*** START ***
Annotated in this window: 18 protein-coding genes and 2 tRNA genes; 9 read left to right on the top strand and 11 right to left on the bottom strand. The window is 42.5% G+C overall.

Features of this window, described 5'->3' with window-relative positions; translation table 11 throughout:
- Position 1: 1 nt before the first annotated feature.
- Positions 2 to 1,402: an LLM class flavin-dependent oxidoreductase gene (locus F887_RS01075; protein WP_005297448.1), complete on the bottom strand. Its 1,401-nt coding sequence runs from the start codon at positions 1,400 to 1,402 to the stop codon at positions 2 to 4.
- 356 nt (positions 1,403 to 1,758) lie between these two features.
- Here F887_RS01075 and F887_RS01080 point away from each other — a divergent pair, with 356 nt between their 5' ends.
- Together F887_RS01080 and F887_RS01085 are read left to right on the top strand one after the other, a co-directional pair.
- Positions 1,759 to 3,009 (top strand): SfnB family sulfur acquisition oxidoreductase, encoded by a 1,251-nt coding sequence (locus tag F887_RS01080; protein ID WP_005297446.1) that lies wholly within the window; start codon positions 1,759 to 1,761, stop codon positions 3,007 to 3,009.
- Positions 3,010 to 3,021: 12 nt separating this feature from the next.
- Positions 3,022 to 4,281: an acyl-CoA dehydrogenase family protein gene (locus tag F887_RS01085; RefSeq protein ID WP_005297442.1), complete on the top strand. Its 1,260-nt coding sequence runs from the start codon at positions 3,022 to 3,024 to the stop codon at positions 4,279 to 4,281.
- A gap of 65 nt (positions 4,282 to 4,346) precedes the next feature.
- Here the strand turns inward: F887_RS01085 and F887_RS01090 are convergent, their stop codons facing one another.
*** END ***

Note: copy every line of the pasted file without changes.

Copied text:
Annotated in this window: 18 protein-coding genes and 2 tRNA genes; 9 read left to right on the top strand and 11 right to left on the bottom strand. The window is 42.5% G+C overall.

Features of this window, described 5'->3' with window-relative positions; translation table 11 throughout:
- Position 1: 1 nt before the first annotated feature.
- Positions 2 to 1,402: an LLM class flavin-dependent oxidoreductase gene (locus F887_RS01075; protein WP_005297448.1), complete on the bottom strand. Its 1,401-nt coding sequence runs from the start codon at positions 1,400 to 1,402 to the stop codon at positions 2 to 4.
- 356 nt (positions 1,403 to 1,758) lie between these two features.
- Here F887_RS01075 and F887_RS01080 point away from each other — a divergent pair, with 356 nt between their 5' ends.
- Together F887_RS01080 and F887_RS01085 are read left to right on the top strand one after the other, a co-directional pair.
- Positions 1,759 to 3,009 (top strand): SfnB family sulfur acquisition oxidoreductase, encoded by a 1,251-nt coding sequence (locus tag F887_RS01080; protein ID WP_005297446.1) that lies wholly within the window; start codon positions 1,759 to 1,761, stop codon positions 3,007 to 3,009.
- Positions 3,010 to 3,021: 12 nt separating this feature from the next.
- Positions 3,022 to 4,281: an acyl-CoA dehydrogenase family protein gene (locus tag F887_RS01085; RefSeq protein ID WP_005297442.1), complete on the top strand. Its 1,260-nt coding sequence runs from the start codon at positions 3,022 to 3,024 to the stop codon at positions 4,279 to 4,281.
- A gap of 65 nt (positions 4,282 to 4,346) precedes the next feature.
- Here the strand turns inward: F887_RS01085 and F887_RS01090 are convergent, their stop codons facing one another.